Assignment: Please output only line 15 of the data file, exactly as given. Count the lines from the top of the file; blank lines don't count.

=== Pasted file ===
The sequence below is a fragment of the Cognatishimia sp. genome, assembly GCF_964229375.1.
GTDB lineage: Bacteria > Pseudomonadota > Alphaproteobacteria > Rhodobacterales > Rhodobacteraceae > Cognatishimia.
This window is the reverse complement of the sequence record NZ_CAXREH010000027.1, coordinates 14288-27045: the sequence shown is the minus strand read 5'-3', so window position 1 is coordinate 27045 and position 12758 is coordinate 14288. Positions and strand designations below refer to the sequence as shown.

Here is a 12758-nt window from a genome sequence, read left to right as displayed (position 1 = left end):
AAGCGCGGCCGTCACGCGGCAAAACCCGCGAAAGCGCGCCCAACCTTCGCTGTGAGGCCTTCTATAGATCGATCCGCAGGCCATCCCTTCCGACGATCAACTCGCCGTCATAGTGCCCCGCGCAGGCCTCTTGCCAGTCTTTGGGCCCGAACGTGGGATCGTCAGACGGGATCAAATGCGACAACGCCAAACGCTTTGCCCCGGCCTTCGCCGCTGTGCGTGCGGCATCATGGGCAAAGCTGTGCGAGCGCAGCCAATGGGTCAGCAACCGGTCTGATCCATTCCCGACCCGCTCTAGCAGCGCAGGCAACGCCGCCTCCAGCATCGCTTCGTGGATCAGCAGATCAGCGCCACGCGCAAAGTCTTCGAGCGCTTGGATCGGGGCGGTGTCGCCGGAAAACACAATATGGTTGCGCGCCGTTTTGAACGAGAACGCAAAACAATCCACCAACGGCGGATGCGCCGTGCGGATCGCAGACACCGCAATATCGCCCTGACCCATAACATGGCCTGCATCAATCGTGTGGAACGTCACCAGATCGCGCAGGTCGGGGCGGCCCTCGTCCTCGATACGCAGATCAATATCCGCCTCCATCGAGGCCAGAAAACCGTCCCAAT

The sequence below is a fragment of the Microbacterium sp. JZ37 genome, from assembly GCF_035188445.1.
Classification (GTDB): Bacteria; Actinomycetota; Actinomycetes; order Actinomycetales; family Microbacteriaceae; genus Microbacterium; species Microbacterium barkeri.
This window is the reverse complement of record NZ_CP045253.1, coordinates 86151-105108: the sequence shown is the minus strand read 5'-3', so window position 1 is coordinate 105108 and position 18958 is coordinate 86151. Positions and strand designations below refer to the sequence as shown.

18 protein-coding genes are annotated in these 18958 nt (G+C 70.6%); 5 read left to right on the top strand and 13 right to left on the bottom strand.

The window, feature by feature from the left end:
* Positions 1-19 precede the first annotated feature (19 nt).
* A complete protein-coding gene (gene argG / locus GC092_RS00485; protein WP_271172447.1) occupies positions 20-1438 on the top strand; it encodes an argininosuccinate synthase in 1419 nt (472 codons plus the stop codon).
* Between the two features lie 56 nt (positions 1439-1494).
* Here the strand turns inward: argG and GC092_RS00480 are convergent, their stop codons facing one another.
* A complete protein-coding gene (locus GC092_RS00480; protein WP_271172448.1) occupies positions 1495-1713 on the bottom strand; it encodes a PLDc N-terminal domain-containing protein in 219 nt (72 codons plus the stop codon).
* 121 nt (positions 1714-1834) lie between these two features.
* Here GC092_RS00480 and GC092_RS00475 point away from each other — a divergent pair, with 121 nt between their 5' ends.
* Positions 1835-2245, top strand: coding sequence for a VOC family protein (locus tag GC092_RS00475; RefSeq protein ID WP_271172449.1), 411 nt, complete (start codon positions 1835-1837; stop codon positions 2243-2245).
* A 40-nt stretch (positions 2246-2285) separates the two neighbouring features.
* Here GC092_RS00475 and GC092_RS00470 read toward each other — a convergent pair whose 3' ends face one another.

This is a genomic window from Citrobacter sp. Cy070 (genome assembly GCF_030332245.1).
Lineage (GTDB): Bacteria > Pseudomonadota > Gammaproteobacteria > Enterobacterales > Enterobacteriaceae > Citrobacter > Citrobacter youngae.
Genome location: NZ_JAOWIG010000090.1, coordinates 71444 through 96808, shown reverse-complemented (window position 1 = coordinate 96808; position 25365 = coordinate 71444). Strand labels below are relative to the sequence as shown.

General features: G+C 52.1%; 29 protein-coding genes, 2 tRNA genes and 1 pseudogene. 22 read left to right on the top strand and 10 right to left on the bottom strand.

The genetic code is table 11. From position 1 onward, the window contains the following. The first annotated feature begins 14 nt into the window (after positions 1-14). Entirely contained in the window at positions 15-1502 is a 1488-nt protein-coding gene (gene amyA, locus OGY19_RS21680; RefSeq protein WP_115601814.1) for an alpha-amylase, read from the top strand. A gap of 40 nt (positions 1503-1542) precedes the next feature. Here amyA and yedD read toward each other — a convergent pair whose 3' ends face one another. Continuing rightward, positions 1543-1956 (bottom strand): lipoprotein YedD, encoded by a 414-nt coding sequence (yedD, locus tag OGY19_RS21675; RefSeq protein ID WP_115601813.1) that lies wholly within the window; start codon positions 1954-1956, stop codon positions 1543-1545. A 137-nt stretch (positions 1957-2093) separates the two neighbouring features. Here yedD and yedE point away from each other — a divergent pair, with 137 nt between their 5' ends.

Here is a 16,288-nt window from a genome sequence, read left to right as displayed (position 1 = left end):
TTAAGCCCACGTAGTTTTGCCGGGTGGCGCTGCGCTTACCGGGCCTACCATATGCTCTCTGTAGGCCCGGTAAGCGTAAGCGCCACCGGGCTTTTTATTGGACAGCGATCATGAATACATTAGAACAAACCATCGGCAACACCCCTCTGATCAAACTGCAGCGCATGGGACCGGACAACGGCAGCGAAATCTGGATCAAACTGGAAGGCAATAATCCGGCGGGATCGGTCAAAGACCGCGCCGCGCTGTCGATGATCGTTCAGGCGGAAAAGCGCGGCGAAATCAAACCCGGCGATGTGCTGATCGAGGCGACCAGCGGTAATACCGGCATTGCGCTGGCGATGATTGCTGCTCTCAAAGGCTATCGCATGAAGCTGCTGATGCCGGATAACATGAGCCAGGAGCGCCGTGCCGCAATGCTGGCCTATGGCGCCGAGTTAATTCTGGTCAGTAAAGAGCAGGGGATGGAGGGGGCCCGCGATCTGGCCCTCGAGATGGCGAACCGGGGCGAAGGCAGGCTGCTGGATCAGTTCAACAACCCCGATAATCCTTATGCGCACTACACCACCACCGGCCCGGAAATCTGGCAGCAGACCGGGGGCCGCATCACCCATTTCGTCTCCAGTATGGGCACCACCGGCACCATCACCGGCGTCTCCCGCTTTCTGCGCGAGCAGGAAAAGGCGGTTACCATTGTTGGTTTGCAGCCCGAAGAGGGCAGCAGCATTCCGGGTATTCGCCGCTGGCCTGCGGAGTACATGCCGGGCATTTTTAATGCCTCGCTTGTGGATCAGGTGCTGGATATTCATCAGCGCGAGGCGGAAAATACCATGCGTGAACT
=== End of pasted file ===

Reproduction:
* A complete protein-coding gene (locus GC092_RS00480; protein WP_271172448.1) occupies positions 1495-1713 on the bottom strand; it encodes a PLDc N-terminal domain-containing protein in 219 nt (72 codons plus the stop codon).